Heinrich, Klobuchar Lead Letter Warning Against DHS Cuts To Mass Transit Security

WASHINGTON, D.C. -  Today, U.S. Senators Martin Heinrich (D-N.M.) and Amy Klobuchar (D-Minn.) led a group of Democratic Senators in sending a letter to Department of Homeland Security (DHS) Secretary Kirstjen Nielsen warning against cuts to a critical mass transit security program that safeguards Americans while traveling, especially in non-secure "soft" target areas at airports like check-in and baggage claim areas, and other transportation facilities like train stations and bus depots. 

In the letter, the Senators raise serious concerns over DHS's Fiscal Year 2019 Budget proposal to eliminate Visible Intermodal Prevention and Response (VIPR) teams. VIPR teams serve as a critical element of the Transportation Security Administration's (TSA) layered approach to securing our nation's transportation systems.

“Three months ago, we were reminded of the continued threats to our nation's transportation systems when a terrorist attempted to detonate a bomb in the New York City subway. Given the persistent threats our transportation systems face, this is not the time to eliminate a program that augments the capacity of State and local law enforcement officials to prevent and respond to acts of terrorism and that TSA continues to hold out as one of the critical layers of aviation security,” wrote the Senators

Following the 2016 terrorist attacks at airports and subways in Brussels and Turkey, Congress passed and the President signed into law the Aviation Security Act of 2016 which included a measure led by Senator Heinrich to increase the authorized number of VIPR teams from 30 to 60. The VIPR provisions in the Aviation Security Act of 2016 built upon the statutory foundation for VIPR teams established in the Implementing Recommendations of the 9/11 Commission Act of 2007 which originally authorized the program. 

The Senators asked Secretary Nielsen to clarify the decision to eliminate funding for VIPR and what capability DHS intends to deploy in place of VIPR to enhance State and local law enforcement efforts to secure surface and aviation transportation hubs. 

Along with Senators Heinrich and Klobuchar, the letter was also signed by, U.S. Senators Dick Durbin (D-Ill.), Tom Udall (D-N.M.), Maggie Hassan (D-N.H.), Tom Carper (D-Del.), Richard Blumenthal (D-Conn.), Tina Smith (D-Minn.), Tammy Baldwin (D-Wis.), Tammy Duckworth (D-Ill.), Bob Casey (D-Pa.), and Maria Cantwell (D-Wash.).

A copy of the letter is available here and below.

The Honorable Kirstjen Nielsen
Secretary
U.S. Department of Homeland Security 
245 Murray Lane SW 
Washington, D.C. 20528 

Dear Secretary Nielsen: 

We write to express concern with the Department of Homeland Security's (DHS) Fiscal Year 2019 Budget proposal to eliminate Visible Intermodal Prevention and Response (VIPR) teams. As you are aware, VIPR teams serve as a critical element of the Transportation Security Administration's (TSA) layered approach to securing our nation's transportation systems. Through coordination with State and local law enforcement, VIPR teams provide an agile visible deterrent and response capability at transportation hubs that face the greatest threat of attack.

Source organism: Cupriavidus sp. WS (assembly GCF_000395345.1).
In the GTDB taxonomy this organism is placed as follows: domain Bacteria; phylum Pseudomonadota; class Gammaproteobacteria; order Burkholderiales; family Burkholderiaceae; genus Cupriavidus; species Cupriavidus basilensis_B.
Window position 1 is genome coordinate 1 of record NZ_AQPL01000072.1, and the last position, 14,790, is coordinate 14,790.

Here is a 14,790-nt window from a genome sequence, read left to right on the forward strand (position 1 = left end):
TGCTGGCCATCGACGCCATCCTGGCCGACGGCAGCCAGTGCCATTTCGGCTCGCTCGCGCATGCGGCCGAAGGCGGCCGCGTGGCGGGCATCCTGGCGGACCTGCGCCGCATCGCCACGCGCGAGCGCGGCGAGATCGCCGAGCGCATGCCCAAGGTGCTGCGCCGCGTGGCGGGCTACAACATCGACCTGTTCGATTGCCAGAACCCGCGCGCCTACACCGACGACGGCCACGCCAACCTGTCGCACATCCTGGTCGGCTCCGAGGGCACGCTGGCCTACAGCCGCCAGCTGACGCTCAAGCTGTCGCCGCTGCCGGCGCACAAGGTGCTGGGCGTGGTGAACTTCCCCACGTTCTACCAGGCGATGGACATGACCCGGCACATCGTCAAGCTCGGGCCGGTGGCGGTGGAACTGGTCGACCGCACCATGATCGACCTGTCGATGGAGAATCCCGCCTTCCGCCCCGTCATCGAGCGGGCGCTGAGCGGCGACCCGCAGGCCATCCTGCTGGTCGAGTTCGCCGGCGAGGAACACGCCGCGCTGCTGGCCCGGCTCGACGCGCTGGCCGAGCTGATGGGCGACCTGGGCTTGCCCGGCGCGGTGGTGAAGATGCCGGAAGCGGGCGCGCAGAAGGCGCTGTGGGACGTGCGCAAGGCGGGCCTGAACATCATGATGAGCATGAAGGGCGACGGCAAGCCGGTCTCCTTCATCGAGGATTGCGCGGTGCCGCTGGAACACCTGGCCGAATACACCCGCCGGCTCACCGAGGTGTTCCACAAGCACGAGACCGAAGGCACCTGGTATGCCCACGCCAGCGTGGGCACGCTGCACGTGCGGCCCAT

Acknowledging the need for a greater agile visible deterrent and response capability following the 2016 terrorist attacks at airports and subways in Brussels and Turkey, Congress passed and the President signed into law the Aviation Security Act of 2016 which increased the authorized number of VIPR teams from 30 to 60. The VIPR provisions in the Aviation Security Act of 2016 built upon the statutory foundation for VIPR teams established in the Implementing Recommendations of the 9/11 Commission Act of 2007 which originally authorized the program. 

Three months ago, we were reminded of the continued threats to our nation's transportation systems when a terrorist attempted to detonate a bomb in the New York City subway. Given the persistent threats our transportation systems face, this is not the time to eliminate a program that augments the capacity of State and local law enforcement officials to prevent and respond to acts of terrorism and that TSA continues to hold out as one of the critical layers of aviation security. 

To better inform us about the decision to propose eliminating funding for VIPR and to understand the associated implications, we request that you provide responses to the following questions within 14 days.

1.) How many successful VIPR operations have been conducted since the program was originally authorized in the Implementing Recommendations of the 9/11 Commission Act of 2007?

2.) How many of the VIPR operations were conducted at National Special Security Events?

3.) How many of the VIPR operations were conducted at the request of State or local law enforcement?

4.) What, if any, capability does DHS intend to deploy in place of VIPR to enhance State and local law enforcement efforts to secure surface and aviation transportation hubs?

5.) Does DHS intend to propose the elimination of any of the other existing 19 layers of aviation security? If yes, which layers does DHS intend to propose to be eliminated? If no, please describe the analysis DHS used to determine that VIPR was the only layer deemed appropriate to eliminate.

Thank you for your attention regarding this important matter.

Sincerely, 

cc: David P. Pekoske, Administrator, Transportation Security Administration